Tending to My Garden When Happiness Eludes Me

For me, the absence of happiness — which is not the same thing as un-happiness — has been linked to what comes down to overwhelming circumstances. Generally, I fare well if my family, friends and loved ones are faring well and if the planets are aligned such that things are mostly not working against me (which, is not the same as things always going my way… which rarely happens and I’m ok with that). Don’t get me wrong, I can and do find happiness every day even when nothing goes my way. But when the universe introduces circumstances that challenge these very simple happiness tenets, my underlying feeling of happiness is reduced. I fall prey to the proverbial straw that breaks the camel’s back. I can SEE the golden ring — happiness — but as my world spins round and round I come to believe I just can’t reach it… right now!

This pretty much explains why the feeling of happiness has been so elusive for me lately. Circumstances are not working in my favor right now and at least a couple of my loved ones are having health issues that concern me on a daily basis. Yes, I still laugh every day. Yes, I enjoy the heck out of every moment I get to spend with my children. And, in short bursts, I even find the time to bask in the 70 degree sunshine… waiting with The Boys at the school yard for the Old Soul to join us when the 3:00 bell rings or clearing my perennial garden in preparation for the inevitable blooms to come… while we wait for the therapist to arrive.

That garden is a great metaphor for my life right now! The blooms will break through all the detritus that’s built up over the winter. But, it certainly helps me and the garden to actively clear some of the cr*p away… Proactivity is one way I know to mend the poor camel’s back in my heart and to help make way for the flowers. It makes me feel like I’m doing something instead of just sitting back and waiting. Yes, the flowers will bloom either way. But I like to feel like I acted to facilitate the process and positively impacted the outcome. A more beautiful garden, unfettered by weeds and garbage.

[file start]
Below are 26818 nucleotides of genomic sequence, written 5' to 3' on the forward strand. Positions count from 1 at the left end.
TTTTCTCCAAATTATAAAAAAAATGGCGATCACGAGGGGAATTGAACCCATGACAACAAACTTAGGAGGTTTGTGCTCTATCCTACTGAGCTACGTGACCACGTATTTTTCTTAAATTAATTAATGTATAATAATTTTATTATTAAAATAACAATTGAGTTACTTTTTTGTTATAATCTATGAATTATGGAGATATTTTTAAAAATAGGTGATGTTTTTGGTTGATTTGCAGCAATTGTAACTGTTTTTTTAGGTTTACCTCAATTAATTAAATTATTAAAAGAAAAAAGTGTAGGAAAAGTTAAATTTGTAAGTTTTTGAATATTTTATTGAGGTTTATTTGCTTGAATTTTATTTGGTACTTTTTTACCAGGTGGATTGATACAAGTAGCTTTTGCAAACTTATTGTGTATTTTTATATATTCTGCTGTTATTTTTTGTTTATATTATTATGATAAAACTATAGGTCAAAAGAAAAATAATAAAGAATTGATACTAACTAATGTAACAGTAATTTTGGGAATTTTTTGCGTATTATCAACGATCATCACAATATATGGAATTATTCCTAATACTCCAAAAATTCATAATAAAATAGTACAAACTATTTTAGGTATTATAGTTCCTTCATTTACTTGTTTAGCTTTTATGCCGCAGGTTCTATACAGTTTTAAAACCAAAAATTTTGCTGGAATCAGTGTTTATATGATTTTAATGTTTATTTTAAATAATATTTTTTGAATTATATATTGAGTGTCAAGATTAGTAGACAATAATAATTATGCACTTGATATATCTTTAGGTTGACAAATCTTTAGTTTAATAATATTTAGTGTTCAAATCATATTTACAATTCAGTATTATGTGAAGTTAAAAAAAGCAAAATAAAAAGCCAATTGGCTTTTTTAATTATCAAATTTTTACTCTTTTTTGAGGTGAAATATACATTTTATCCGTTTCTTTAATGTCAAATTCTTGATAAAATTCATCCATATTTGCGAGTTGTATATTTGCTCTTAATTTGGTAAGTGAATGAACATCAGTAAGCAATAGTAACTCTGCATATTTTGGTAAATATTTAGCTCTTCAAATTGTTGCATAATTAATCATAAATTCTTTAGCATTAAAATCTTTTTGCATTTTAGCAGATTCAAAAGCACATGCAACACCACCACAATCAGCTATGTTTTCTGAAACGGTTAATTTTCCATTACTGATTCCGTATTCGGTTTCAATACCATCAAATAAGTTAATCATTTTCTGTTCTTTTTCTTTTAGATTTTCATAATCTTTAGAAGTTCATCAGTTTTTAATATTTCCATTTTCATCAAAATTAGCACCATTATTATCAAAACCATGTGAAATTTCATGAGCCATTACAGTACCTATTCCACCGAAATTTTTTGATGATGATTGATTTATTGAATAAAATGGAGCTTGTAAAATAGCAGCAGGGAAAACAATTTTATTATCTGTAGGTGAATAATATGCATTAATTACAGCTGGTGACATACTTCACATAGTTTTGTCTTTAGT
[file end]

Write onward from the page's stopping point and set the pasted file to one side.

And so it is with all the circumstances that are driving down my feelings of happiness right now. Sure the flood waters in the basement will eventually dissipate… but I feel more empowered when I grab that vacuum and suck up some of the water to the extent that I am able… even when The Sarge says it is “still coming in”. Yes, I will get to the other side of my children’s Transition-to-Kindergarten Meetings (from CPSE to CSE) and, one way or another, I and the committee will come to an agreement on how best to meet their educational needs. But researching, preparing and supporting my opinion makes me feel more confident, enabled and influential with regards to the outcome. We’ll figure out why my little guy gets those broken blood vessel spots on his chest one test at a time — each result easing my fears and my mind. And my dear old Dad will live on with his Alzheimer’s Dementia until he doesn’t. We can and will change his meds and/or move him to another facility as we feel necessary to ease his suffering… but the outcome will be what it is. The same holds true for my aunt who may or may not follow in Dad’s footsteps. This is life. And the only way I know to do this is to proactively go through the motions. I do the footwork and leave the rest to God, to fate, to life, to be whatever it will be.